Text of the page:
ill still take
place.


To prevent dehydration, steps must be taken to prevent the freezing of water in the form of pure
ice. All of the cell fluids must solidify together. This will prevent concentration of the minerals that can
destroy cell walls and

prevent ice crystals from forming and rupturing cell walls.


To make all the cell walls solidify together, agents that lower the freezing point of water are used.
These include alcohols and glycols. Glycerol, a poly alcohol compatible with other bioc
hemical
materials in living cells, is frequently used in cell preservation. Besides the antifreeze additive,
refrigeration procedures are designed to control the rate of decline in temperature to the freezing
point, through the liquid
-
solid transition, and

below. As a result of these procedures, all the materials
in the cell and the surrounding fluid solidify together in a state resembling glass. In this form, cells
can be preserved for an indefinite time and will regain all normal functions when properly t
hawed.


With preservation of a large mass of cells such as a living organ, the problems are significantly
increased. Control of the cooling rate is must more difficult, and additives may not reach cells in
sufficient amounts to depress the freezing po
int accurately. In addition, the organ may suffer from
oxygen deprivation or from interruption of its normal environment quite apart from the freezing
process itself.


In the future, cryogenic engineering could be applied in several modes of transport
ation.
Superconducting magnets produced by cryogenic means are already being used, notably in Japan,
in magnetically
-

levitated trains with speeds of up to 300 mph.


The use of liquid hydrogen fuel appears promising for both jet aircraft and land tran
sportation,
especially automotive. Hydrogen fuel offers the advantages of cleanliness and high efficiency,
producing no solid or carbon monoxide emissions. At 13.9K, solid hydrogen can exist together with
liquid hydrogen. This mixture, call slush hydrogen,

can flow like a liquid. Because the density of solid
hydrogen is 12% higher than liquid hydrogen, slush hydrogen can be useful as a fuel in application s
requiring smaller or lighter storage tanks. Since energy must be expended to produce hydrogen,
other
savings must be found before it can achieve the same value as fossil fuels. Also, procedures
for its safe handling must be established before hydrogen can become a common fuel.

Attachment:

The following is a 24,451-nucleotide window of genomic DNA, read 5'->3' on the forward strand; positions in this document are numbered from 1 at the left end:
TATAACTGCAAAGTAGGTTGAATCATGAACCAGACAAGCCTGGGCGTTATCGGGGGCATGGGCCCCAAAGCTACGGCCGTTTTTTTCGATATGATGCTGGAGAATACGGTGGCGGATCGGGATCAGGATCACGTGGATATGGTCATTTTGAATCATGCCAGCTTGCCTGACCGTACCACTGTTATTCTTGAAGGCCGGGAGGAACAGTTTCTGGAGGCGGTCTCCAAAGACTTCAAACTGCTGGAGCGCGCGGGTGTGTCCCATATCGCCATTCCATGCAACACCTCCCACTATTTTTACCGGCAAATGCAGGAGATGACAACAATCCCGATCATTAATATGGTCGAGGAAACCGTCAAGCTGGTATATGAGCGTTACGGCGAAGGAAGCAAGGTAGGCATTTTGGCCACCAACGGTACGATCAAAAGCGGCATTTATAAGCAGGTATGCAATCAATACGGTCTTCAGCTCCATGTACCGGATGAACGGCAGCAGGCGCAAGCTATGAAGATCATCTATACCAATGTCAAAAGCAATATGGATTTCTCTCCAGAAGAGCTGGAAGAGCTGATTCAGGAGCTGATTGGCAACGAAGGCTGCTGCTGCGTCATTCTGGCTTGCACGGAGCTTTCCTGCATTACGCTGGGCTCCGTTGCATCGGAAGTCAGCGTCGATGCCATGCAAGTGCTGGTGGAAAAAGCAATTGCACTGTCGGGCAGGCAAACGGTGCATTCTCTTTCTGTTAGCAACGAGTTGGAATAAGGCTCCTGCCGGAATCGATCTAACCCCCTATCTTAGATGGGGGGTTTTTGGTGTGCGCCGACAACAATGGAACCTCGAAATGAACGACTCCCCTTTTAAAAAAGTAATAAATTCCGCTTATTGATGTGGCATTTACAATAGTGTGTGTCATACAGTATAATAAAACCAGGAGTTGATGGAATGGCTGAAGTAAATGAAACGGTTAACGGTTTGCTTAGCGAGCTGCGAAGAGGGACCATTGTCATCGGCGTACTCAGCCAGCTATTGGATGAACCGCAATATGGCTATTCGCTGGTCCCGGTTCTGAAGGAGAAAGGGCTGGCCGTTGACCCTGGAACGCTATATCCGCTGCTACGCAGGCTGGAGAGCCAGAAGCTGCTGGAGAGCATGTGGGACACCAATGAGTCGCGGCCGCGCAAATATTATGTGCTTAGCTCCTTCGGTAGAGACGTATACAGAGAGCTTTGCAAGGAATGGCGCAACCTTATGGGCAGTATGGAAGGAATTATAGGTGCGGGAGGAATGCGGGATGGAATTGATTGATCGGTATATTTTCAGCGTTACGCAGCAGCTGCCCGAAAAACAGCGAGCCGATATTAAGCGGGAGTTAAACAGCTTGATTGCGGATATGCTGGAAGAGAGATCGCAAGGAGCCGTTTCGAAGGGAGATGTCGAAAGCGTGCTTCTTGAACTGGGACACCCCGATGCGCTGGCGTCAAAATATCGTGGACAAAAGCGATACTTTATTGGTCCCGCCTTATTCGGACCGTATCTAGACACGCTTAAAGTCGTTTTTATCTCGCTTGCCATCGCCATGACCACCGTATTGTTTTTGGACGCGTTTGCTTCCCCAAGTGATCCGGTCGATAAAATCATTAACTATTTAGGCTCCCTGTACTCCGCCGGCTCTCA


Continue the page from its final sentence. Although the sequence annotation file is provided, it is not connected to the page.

Superconductivity and associated cryogenic systems can be applied to elec
tric power generation
and transmission. Superconducting magnets are being developed to provide the magnetic fields
needed for the generation of power by magneto hydrodynamics, and for energy storage in electric
power transmission systems because energy can

be stored in large magnetic fields.
Superconducting magnets are also needed for the magnetic confinement of plasmas in
thermonuclear power generation.


Some other prospective uses for cryogenics are producing fresh water from salt water and
freezing
large masses of living cells, notably organs or even bodies. The benefits are endless.
Organs from donors could be stored until needed and bodies could be frozen to prevent the spread
of disease. After a cure is developed, the frozen people could be revive
d and cured of their illnesses.


Cryogenics has endless uses and is of great importance to the world around us. Still, there are
tremendous amounts of applications for cryogenics still left unexplored. Looking into the future,
cryogenics will come to
be more widespread and will be applied in many new areas. For now
though, we have to explore medical uses, especially the preservation of large masses of cells. Is
there any living thing that can survive being cryogenically frozen? What procedures must be
taken?
What materials must be used? Hopefully these and other questions will be answered in the near
future. Cryogenics could lead us through the 21
st

Century, and beyond.




BIBLIOGRAPHY



1. Francis, A. W. (1992)
Cryobiology,
McGraw
-
Hill Encyclopedia

of Science


and Technology,

pp. 542~545. New York: McGraw
-
Hill, Inc.

2. Edeskuty, F. J., Williamson, Jr. K. D., Keller, W. E. (1993)
Cryogenic


Engineering,
McGraw
-
Hill Encyclopedia of Science and Technology,



pp. 555~558. New York: McGraw
-
Hill, Inc.

3. Edeskuty, F. J., Williamson, Jr. K. D., Keller, W. E. (1993)
Cryogenics,


McGraw
-
Hill Encyclopedia of Science and Technology,

pp. 558~561.


New York: McGraw
-
Hill, Inc.

4. Settles, Gary S. (1991)
Cryogenics,
The Software Toolworks
Illustrated


Encyclopedia,
, Danbury, CT: Grolier Electronic Publishing, Inc.

5. Pomeroy, Dr. John H. (1993,94)
Cryogenics,
Compton's Interactive


Encyclopedia,
Cambridge: Compton's New Media, Inc.

6. Kavaler, Lucy (1970)
Freezing Point: Cold as

a Matter of Life and Death,


New York: The John Day Company